Solving Brazil’s water crisis for a food-secure future

Barbara Ferreira is an industrial engineering student and founder of start-up Starelio, and has served as a Brazilian Youth Ambassador to the UN. In November 2019, she had the opportunity to take her interest in innovation and infrastructure to the Youth Ag Summit, in the hopes of ensuring a more food-secure future for Brazil.

When people think of Brazil, they often think of abundance: we export soya and coffee in droves, and agriculture is a driving force of our economy. People think we have a lot of resources, water and forests. Yet the reality is that over five million people are living in hunger in Brazil.

In many regions, this food insecurity is not just a question of access to food or fertile land, but also an extreme lack of potable water. Brazil has huge water reserves, but much of it is impure, and supplies often corrupted by salt water. The result? Over five million lack access to safe water, and an astounding 25 million people lack proper sanitation, according to Water.org.

Where does this issue come from? Climate change, for a start. Brazil’s cities are getting hotter and drier; some places have already seen their lakes and rivers disappear. At the same time, we’re a huge country and infrastructure varies. We can’t use the same technologies in Manaus or Bahia as in Rio or Sao Paulo; the local climates, production methods and way of living are all very different. A mega-city like Rio will be trying to mitigate the impact of climate change on an urbanized population, whereas the interior states may have bigger issues with accessing and installing the right technologies at scale. Yet where people don’t have water, all too often, it boils down to the challenge of accessing potable water at local level. We have a lot of solutions already to solve the problems – tanks to accumulate rain water, for example – but they’re not applied extensively. Some of my state’s cities in have lived with water shortages for over five decades.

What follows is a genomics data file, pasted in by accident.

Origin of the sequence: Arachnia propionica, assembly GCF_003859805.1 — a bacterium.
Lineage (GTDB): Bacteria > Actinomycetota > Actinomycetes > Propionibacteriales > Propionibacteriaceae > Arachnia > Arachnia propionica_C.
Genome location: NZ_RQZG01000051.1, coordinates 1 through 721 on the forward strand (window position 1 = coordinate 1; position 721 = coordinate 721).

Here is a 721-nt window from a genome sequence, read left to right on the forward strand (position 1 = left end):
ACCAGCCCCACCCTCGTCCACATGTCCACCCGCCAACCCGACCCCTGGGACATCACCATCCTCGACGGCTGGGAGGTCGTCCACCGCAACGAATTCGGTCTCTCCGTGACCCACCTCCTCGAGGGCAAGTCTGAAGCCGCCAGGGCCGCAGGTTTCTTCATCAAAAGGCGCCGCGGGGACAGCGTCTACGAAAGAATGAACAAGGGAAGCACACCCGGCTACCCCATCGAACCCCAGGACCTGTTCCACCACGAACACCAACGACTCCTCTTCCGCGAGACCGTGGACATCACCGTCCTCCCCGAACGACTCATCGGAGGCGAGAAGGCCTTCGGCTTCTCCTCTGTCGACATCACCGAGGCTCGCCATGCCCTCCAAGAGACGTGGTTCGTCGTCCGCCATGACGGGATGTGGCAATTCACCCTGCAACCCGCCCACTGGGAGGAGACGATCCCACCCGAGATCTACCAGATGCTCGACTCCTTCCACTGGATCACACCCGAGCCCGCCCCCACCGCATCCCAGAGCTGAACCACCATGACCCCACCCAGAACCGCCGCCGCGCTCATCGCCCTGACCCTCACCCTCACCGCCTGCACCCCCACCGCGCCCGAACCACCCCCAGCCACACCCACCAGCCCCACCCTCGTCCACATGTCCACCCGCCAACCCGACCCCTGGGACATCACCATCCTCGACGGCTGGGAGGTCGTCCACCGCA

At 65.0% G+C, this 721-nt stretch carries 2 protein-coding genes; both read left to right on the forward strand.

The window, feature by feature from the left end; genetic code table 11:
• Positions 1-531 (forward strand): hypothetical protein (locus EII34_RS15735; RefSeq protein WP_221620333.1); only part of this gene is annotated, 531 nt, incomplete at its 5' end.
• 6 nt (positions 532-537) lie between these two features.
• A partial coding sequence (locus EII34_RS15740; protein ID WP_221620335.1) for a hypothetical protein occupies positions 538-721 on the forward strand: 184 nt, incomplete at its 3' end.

In my eyes, the biggest problem is that ordinary people don’t think they can change anything: “I’m just one person.” But I believe that my generation is having a bigger impact than any other – we’re very close to these issues, we’ve grown up under the shadow of climate change, and people are starting to see how small attitudes can change the broader situation. There are many great examples of how people are working to effect change in their own communities.

Take Engajamundo: a group of young people who are very active in fighting for the protection of natural resources in the face of climate change. Sharing how biotechnology can solve pressing issues in sectors like health and agriculture, they talk with politicians and get out into the community, going to schools to teach kids how to deal with trash. They’re now present in 18 states in Brazil, reaching 400 cities in under five years! I’m also part of a group of twenty UN Young Ambassadors, each focused on a different SDG. We received training on how Brazil can meet its SDG goals, and each semester we take part in conferences, along with networking and opinion sharing. Our goal is to contribute to solving the problems of the future.

These problems won’t have gone away in five years’ time, but knowledge is changing all the time. Basic biotechnology can do things we don’t expect, and people are starting to realize that we need to act before it’s too late. We need to become better at learning from others, especially when other people may be more specialized. This is what drove me to become part of the Youth Ag Summit community. I want to be around people who really care about what the world needs, not just about the bottom line. Through the AgVocate network, I want to hear how other young people see Brazil, and share how our youth are using innovation to tackle some of our biggest challenges. We need to share what solutions are being used globally to feed our hungry planet. It’s an issue we’re facing not just in my own state, but across the world, and we can all fix it by sharing information. As a young girl who cares about our present and our future, I want to be part of this solution.


Comments

No comments

Write comment

* These fields are required